“She Drives Me Crazy” is a song recorded by the Fine Young Cannibals, included on their 1989 album The Raw and the Cooked. The song peaked at #5 as a single in the band’s native UK in January 1989 (it was released on New Year’s Day) before hitting #1 on the Billboard Hot 100 in the US on 15 April 1989. It also reached #3 on the Dutch Top 40.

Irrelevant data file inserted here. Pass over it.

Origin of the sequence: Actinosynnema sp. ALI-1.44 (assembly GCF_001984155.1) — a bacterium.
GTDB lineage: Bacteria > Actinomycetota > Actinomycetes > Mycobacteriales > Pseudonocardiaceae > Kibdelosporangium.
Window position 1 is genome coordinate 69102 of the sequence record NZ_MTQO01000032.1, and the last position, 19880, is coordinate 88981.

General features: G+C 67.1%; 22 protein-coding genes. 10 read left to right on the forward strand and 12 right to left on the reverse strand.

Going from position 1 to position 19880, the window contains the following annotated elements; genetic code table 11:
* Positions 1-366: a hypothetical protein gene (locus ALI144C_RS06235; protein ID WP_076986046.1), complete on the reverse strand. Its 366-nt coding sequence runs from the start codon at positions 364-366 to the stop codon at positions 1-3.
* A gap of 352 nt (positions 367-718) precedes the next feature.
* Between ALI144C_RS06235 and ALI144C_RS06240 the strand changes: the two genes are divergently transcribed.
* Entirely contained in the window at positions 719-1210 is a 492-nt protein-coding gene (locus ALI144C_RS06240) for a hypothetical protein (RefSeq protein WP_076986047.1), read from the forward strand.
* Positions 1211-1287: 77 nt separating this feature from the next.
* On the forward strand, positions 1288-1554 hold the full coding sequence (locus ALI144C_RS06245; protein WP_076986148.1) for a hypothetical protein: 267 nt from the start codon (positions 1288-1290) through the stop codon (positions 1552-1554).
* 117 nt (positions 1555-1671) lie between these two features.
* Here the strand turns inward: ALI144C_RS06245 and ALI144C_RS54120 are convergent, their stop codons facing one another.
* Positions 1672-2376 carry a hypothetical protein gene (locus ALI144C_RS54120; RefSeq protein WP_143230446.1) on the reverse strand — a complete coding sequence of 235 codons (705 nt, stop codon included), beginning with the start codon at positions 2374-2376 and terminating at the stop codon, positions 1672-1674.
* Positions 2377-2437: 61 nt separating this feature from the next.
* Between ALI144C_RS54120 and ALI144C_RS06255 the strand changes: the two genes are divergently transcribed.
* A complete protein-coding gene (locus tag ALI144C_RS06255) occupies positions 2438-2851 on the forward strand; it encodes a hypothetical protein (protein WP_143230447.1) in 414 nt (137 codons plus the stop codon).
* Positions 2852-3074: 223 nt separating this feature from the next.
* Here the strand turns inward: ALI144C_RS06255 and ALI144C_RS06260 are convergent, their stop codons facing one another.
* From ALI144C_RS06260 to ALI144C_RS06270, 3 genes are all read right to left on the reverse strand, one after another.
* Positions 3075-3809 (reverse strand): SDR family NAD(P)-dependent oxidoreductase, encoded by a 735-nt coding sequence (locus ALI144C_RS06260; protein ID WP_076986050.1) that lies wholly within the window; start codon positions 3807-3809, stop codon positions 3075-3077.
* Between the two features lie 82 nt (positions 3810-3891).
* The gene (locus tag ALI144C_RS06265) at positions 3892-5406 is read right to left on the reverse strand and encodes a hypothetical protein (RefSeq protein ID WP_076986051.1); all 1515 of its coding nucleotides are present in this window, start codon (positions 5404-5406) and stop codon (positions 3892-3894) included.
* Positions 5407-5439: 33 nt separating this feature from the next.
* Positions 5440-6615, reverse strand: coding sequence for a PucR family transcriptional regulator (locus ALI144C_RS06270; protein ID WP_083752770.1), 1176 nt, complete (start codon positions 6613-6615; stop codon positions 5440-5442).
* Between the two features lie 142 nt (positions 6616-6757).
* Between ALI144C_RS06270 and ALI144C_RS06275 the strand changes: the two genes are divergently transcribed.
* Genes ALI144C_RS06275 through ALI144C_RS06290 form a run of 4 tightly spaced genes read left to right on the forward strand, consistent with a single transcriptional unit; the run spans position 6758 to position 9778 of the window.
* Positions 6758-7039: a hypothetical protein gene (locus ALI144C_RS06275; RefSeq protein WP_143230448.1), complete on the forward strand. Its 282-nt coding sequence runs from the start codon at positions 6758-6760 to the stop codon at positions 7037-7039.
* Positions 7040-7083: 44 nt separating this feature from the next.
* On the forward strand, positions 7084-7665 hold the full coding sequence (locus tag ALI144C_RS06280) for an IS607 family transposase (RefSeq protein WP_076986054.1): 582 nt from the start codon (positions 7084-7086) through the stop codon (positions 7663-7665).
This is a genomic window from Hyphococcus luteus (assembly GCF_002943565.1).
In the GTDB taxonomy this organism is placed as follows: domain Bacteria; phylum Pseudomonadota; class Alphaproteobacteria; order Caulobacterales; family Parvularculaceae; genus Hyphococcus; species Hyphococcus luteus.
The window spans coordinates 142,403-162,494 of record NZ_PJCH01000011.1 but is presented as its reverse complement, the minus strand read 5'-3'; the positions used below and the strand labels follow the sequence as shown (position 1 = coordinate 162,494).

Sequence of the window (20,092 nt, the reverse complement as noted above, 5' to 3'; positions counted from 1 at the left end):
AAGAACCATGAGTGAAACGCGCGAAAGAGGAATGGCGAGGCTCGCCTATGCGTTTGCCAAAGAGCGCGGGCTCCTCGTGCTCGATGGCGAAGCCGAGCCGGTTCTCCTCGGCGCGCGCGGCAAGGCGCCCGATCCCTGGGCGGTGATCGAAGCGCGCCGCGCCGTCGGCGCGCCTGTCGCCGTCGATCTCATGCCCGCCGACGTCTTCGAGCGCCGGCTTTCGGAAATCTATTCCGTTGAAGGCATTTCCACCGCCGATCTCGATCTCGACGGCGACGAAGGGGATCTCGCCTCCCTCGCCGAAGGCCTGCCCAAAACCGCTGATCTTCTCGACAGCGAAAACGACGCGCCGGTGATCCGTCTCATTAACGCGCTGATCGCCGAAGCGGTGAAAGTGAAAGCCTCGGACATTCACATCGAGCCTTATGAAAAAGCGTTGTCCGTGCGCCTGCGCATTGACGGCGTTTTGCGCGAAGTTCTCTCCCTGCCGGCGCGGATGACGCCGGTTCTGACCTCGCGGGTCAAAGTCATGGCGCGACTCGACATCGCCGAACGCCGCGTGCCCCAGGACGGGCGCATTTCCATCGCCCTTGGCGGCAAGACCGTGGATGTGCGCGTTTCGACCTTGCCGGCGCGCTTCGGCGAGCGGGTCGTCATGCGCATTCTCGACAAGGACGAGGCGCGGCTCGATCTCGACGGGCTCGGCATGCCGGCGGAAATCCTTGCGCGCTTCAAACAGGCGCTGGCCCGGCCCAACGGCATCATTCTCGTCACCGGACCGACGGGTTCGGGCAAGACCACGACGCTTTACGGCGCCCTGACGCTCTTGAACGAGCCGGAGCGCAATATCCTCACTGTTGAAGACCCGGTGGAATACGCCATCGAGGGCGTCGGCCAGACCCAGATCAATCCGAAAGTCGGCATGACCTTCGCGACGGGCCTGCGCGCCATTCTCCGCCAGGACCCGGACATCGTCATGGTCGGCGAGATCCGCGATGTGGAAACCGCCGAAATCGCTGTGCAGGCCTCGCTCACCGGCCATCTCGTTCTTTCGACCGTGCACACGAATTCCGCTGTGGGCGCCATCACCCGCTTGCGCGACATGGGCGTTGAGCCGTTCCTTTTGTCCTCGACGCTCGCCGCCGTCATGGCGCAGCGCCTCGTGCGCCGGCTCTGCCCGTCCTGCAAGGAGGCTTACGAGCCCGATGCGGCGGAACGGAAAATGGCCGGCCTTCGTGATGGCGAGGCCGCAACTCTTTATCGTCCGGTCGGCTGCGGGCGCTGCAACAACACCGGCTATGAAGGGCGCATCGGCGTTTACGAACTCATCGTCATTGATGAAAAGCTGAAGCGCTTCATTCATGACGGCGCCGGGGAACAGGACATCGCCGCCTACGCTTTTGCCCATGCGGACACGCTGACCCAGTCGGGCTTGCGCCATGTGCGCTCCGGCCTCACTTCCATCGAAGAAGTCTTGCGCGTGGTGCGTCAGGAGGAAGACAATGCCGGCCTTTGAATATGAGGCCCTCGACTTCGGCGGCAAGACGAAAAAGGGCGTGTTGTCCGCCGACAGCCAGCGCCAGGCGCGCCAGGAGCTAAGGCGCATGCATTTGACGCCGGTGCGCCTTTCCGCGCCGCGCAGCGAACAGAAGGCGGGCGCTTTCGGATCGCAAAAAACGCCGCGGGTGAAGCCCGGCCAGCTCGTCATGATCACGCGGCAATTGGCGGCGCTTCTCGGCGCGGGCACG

Some of the most memorable snare sounds of the 80s had actually not much in common with a normal snare drum. Whereas the 60s and 70s were most of the time all about capturing real sounds as faithfully as possible, the digital revolution of the 80s pushed the engineers, musicians and producers to use and abuse new tools, and compete against each other to create unheard, adventurous new sounds. Now it’s your turn to explore new territories by layering original sounds underneath your snare. Use short analog bleeps, electro claps, tom samples, cross-stick sounds, found sounds… The fun part starts when you use some of the techniques described above on these layers! For inspiration, read how engineer David Z created one of the most memorable snare sound of the 80s for Fine Young Cannibals’ “She Drives Me Crazy”: “I took the head off a snare drum and started whacking it with a wooden ruler, recording it through a Shure 57 microphone,” he says. “As I did that, I started twisting the hell out of the [API 550] EQ around 1 kHz on it, to the point where it was starting to sound more like a crash. I blended that with a snare I found in the Linn itself, which was a 12-bit machine, so it sounded pretty edgy to start with.” But the coup de grace for the sound was when Z pumped the processed and blended sample through an Auratone speaker set upside down atop another snare drum, which rattled the metal snares and gave the result some ambience and even more high end. The whole thing was limited slightly and then sent to a track on a roll of Ampex 456 running on a Studer A800 at 15 ips. Only a slight amount of reverb was added to the track later on. The sonic result was closer to a hollow wood block sound than any snare found on a conventional rock record, and in becoming, along with Gift’s vocals, the signature of the song, it would go on to have many lives of its own subsequent to the single’s run up the charts.” source: mixonline.com